We share the premise that God is fiction. Gupta dwells on the pernicious effect it has had on mankind, I on the potential it has of leading man into mystic ecstasy. I am surprised to find myself taking a stand contrary to my professed belief. Just as the compulsions of rhyme lead many a poet to express an unintended thought, I am led to formulate a dialectical view to rebut Gupta's fervid contention.




My spiritual quotient being rather low, all this talk, littered with the age-old jargon of soul, the supreme spirit, salvation, redemption, transcendent reality, cumulative karmic effect, endless chain of beings, incarnation, etc., leaves me utterly indifferent. But I watch with fascination the sizzling chemistry it produces in Shelly. Her face glows, her eyes sparkle and her delicate nostrils quiver with a rare excitement. I pretend to look impressed so that she may carry on. Nothing that I did or said to her, in our three decades of married life, ever produced this kind of rapture in her.

I discern in her talk the echo of Anandi Ma's vocabulary: ‘God gives a blank cheque to every one. You can fill the amount proportionate to your faith. The greater the faith, the greater the amount you can draw. No faith, no cash.'

To me faith was less of a blank cheque and more of a blank abyss. I could never persuade myself to jump into the awesome abyss of faith. It needs a certain foolhardiness to step onto the narrow plank of faith, blindfolded, to leave the rational material world behind to go across to the realm of shadowy beliefs. For some people the plank is as good as a cantilever bridge and they wonder why the others hesitate to step onto it. For some, like me, the plank is just not there. If ever I take the plunge, I would make sure that the parachute of rationality is firmly strapped to my back.

“You must come and hear her for yourself. You don't know what you are missing.”

If my going there makes her happy, go I must.

Next day, we go together. It is the fifth of the seven lectures. When Anandi Ma settles down, Shelly reverentially touches her feet and receives her blessings with a benign touch of Ma's hand on her head. The evening is devoted to Krishna 's role as a shrewd tactician of warfare, as an unscrupulous manipulator of men and situations, and as a motivator of detached performance of one's duty. How she philosophically defends the ethically indefensible acts of Krishna is beyond me. From there she moves on to the ideal of Nishkama karma – action for action's sake. ‘Work not for reward; but never cease to do what you have to do', ‘Do thy work free from selfish desires; do not be moved by success or failure', ‘Poor are those who work for reward!' She quotes from the Bhagwad Gita .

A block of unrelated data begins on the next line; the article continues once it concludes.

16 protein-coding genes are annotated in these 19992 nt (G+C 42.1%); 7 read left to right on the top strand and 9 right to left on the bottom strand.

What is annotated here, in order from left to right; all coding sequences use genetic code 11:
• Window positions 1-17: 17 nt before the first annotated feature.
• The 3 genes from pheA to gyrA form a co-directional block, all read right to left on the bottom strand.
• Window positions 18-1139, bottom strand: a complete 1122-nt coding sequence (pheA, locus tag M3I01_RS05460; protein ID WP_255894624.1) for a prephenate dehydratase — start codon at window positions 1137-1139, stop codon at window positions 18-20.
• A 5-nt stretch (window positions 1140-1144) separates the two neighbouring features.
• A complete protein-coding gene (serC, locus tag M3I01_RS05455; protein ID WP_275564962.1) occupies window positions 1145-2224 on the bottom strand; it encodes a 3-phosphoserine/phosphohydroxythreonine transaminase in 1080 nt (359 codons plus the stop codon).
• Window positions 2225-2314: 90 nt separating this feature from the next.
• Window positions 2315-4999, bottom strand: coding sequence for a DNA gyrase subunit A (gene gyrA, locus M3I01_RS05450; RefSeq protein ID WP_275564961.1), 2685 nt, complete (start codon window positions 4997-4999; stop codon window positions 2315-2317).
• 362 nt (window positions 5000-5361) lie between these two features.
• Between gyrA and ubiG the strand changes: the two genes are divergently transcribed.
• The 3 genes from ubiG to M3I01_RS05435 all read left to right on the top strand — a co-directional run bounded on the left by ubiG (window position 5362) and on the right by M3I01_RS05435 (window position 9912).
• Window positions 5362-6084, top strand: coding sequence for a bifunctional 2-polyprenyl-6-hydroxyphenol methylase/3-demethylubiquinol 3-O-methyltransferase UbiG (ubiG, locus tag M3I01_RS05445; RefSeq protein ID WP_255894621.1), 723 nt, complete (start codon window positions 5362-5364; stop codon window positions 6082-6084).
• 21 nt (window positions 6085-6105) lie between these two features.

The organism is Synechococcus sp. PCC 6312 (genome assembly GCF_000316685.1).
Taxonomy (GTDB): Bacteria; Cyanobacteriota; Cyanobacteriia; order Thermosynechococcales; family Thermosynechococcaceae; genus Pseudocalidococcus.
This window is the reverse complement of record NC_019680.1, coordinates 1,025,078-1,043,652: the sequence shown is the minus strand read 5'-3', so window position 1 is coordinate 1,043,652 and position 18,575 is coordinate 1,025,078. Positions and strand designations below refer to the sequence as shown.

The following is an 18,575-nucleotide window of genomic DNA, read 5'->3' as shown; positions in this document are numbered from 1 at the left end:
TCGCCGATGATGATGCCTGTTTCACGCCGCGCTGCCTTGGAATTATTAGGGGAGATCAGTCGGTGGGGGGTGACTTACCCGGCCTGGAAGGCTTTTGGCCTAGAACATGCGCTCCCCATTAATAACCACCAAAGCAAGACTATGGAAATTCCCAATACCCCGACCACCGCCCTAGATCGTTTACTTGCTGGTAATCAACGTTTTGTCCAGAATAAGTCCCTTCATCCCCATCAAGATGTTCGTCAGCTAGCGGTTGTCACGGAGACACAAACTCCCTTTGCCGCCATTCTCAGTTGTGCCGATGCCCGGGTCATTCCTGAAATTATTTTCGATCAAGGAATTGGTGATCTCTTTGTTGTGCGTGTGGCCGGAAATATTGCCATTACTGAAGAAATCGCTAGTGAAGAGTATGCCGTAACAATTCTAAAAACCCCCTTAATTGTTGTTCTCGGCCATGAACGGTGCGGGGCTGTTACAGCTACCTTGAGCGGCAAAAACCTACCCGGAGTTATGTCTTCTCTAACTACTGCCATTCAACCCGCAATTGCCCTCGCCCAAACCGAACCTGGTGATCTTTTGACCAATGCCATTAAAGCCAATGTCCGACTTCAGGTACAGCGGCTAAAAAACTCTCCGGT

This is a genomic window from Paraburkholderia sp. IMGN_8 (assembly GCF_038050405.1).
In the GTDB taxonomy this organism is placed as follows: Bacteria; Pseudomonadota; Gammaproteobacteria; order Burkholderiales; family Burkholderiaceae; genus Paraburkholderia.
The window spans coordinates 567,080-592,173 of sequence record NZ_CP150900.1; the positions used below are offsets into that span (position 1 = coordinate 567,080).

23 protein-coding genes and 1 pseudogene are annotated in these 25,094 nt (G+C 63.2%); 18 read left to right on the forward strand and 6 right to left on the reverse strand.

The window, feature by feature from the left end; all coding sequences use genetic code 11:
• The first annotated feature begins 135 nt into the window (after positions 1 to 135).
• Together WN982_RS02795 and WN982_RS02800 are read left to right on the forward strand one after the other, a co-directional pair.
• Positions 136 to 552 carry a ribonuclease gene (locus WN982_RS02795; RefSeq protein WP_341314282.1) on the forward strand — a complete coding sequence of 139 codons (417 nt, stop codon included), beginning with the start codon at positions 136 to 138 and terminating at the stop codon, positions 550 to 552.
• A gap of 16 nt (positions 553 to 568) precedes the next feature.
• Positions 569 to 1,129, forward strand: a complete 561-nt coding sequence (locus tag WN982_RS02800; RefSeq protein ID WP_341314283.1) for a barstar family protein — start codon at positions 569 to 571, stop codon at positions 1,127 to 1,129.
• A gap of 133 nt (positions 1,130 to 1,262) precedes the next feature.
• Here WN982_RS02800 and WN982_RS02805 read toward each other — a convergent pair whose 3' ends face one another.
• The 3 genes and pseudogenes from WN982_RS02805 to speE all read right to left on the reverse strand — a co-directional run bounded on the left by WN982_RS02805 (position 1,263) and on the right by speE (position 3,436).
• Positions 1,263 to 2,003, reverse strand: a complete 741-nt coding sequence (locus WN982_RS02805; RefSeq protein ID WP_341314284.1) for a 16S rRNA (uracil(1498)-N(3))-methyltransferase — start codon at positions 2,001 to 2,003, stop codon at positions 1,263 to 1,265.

It eludes me why the modern man is always advised to live by the learning contained in the Gita, the Upanishads, the Tao, the Torah, the Gospels or the Sharia. Granted there are some nuggets of wisdom in them, but there is lot more of dross too. For the lesser mortals it is not easy to sift the two. They simply quote the scriptures and damn one another for falling short of the obsolete code. They ignore the evolution of human thought over the millennia and stick to the kindergarten of nursery-rhyming folk wisdom enshrined in the moth-eaten papyrus of the sacred texts. Knowledge cocooned against inquiry in the wrapping of divine truth is the biggest pitfall. Man must constantly engage himself in reassessing the validity of the inherited knowledge. Otherwise, his learning curve would resemble a circle, a cipher.

The audience listens with rapt attention. It cuts no ice with me. I find poetry in Shelly's private acts of devotion, in her supreme love for Krishna , but the oratorical faith flexing of Anandi Ma leaves me cold. My worst fears are confirmed. Try as I may, I cannot make myself feel even a whit nearer to enlightenment.

The most bandied about word in the hour-long discourse is Soul ( atma ) and its desire to merge with the Greater Soul ( paramatma ). I don't think I have a soul. Yes, my body does have consciousness, which registers pain and pleasure. It thinks, it imagines, it stores memories. If some like to call it soul, let them. It certainly isn't in any need of salvation and hence has no use of a saviour. It is inextricably linked with the body. It is not awaiting some grand finale of rewards and retribution. It is not going to insinuate itself into the fanciful bodies of other creatures. It does not play games of that kind. One does not have to make any extra effort to get it released from the presumed cycle of death and birth, no need to seek Nirvana or Moksha . It ceases when the body ceases. Those who talk otherwise are deluding us, having deluded themselves in the first place.